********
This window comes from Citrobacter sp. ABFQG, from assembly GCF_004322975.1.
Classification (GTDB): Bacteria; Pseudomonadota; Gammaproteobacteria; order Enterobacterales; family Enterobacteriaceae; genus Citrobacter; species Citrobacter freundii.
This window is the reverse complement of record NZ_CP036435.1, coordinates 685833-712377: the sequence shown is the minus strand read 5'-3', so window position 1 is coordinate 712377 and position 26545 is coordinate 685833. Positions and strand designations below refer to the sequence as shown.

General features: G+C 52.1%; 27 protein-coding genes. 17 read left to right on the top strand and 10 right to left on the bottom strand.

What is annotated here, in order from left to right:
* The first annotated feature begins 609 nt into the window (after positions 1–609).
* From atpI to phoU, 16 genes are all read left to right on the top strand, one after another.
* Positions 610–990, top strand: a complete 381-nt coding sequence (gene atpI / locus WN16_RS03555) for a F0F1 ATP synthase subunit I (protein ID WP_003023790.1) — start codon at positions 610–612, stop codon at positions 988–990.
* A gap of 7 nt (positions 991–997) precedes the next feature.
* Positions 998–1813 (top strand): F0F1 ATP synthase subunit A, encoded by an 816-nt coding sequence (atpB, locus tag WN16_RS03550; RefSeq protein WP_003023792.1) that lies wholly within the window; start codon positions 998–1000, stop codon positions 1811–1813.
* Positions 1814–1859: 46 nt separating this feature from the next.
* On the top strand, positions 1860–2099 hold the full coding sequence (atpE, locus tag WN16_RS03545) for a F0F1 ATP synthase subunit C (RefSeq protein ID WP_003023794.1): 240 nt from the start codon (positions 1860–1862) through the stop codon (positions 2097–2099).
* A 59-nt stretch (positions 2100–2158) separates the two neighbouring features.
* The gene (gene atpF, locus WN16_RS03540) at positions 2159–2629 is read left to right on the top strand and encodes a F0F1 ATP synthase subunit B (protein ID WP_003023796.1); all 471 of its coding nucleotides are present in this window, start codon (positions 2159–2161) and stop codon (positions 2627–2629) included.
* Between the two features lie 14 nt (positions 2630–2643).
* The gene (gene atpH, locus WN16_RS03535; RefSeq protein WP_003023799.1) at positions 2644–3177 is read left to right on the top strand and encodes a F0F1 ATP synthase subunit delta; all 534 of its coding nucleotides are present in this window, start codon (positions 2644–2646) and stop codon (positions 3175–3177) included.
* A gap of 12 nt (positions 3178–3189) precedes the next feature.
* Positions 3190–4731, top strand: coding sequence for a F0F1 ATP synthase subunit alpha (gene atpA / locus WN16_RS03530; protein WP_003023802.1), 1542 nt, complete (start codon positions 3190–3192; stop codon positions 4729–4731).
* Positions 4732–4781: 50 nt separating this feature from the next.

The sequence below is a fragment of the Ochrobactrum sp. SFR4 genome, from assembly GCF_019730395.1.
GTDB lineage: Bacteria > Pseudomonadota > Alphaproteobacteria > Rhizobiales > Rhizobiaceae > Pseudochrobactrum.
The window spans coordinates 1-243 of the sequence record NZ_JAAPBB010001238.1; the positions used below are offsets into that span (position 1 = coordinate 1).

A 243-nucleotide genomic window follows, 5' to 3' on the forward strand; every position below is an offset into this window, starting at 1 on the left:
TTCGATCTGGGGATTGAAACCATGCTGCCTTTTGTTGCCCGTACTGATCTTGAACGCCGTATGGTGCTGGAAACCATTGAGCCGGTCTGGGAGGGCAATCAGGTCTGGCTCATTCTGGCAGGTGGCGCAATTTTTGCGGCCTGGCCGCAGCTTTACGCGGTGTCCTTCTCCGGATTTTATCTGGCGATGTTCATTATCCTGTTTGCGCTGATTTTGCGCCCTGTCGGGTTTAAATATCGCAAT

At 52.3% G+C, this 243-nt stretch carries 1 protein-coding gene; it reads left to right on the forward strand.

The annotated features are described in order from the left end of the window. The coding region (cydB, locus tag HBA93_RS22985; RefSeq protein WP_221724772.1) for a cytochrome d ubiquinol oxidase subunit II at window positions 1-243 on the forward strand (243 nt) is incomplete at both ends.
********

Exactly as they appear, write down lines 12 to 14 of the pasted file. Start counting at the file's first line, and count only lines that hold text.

* On the top strand, positions 1860–2099 hold the full coding sequence (atpE, locus tag WN16_RS03545) for a F0F1 ATP synthase subunit C (RefSeq protein ID WP_003023794.1): 240 nt from the start codon (positions 1860–1862) through the stop codon (positions 2097–2099).
* A 59-nt stretch (positions 2100–2158) separates the two neighbouring features.
* The gene (gene atpF, locus WN16_RS03540) at positions 2159–2629 is read left to right on the top strand and encodes a F0F1 ATP synthase subunit B (protein ID WP_003023796.1); all 471 of its coding nucleotides are present in this window, start codon (positions 2159–2161) and stop codon (positions 2627–2629) included.